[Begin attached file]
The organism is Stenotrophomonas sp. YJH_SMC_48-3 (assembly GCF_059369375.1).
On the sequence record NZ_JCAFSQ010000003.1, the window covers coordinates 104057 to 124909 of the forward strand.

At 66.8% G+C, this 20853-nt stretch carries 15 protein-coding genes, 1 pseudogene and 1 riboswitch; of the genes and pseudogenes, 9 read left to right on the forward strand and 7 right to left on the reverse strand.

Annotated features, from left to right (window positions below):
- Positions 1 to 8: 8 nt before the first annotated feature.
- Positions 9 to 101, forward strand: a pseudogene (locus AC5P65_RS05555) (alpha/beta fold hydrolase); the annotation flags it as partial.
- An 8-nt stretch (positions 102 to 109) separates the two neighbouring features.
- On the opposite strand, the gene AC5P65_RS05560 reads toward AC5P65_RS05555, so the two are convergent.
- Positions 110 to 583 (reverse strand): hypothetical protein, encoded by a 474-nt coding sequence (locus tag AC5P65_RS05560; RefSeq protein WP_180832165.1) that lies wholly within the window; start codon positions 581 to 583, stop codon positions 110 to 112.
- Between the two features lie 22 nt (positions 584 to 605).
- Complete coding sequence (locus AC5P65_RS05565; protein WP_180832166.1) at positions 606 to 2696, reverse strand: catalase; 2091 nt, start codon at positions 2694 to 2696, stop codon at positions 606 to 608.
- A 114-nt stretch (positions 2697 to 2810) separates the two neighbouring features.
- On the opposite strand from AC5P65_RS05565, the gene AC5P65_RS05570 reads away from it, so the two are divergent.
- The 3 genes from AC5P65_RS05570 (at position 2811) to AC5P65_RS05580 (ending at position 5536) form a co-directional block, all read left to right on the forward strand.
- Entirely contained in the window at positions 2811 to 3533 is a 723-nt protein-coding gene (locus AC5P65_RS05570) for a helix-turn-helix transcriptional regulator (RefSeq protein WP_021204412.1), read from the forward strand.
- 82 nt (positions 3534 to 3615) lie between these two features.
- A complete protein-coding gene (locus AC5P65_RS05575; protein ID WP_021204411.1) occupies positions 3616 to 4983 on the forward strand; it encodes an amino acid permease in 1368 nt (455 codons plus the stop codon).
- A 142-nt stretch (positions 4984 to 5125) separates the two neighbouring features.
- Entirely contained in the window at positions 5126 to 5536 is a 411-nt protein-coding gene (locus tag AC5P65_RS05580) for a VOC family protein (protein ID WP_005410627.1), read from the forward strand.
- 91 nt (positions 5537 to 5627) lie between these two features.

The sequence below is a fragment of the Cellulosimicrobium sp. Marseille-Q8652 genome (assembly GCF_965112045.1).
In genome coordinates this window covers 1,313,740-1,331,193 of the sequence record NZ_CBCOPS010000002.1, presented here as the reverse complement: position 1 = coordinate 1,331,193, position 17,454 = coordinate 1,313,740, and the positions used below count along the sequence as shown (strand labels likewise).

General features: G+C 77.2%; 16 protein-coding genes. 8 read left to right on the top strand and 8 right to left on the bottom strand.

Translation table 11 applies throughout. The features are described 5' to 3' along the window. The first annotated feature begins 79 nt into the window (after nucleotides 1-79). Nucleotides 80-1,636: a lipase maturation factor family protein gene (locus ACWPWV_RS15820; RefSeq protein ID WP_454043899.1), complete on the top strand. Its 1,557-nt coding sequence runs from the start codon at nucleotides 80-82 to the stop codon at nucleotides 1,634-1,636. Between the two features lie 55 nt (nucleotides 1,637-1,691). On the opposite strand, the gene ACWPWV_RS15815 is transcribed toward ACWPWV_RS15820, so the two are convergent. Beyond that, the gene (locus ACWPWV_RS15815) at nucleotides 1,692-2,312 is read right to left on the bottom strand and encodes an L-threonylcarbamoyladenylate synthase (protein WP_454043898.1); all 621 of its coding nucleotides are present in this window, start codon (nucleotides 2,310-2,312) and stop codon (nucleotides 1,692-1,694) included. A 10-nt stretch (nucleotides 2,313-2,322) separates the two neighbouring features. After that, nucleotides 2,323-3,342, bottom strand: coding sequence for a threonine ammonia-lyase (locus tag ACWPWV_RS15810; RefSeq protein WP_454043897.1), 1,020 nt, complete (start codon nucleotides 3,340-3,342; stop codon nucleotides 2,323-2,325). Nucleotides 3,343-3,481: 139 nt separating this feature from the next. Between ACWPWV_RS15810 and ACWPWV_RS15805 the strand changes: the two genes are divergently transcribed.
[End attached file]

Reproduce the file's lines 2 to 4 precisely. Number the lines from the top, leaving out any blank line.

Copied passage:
On the sequence record NZ_JCAFSQ010000003.1, the window covers coordinates 104057 to 124909 of the forward strand.

At 66.8% G+C, this 20853-nt stretch carries 15 protein-coding genes, 1 pseudogene and 1 riboswitch; of the genes and pseudogenes, 9 read left to right on the forward strand and 7 right to left on the reverse strand.

Annotated features, from left to right (window positions below):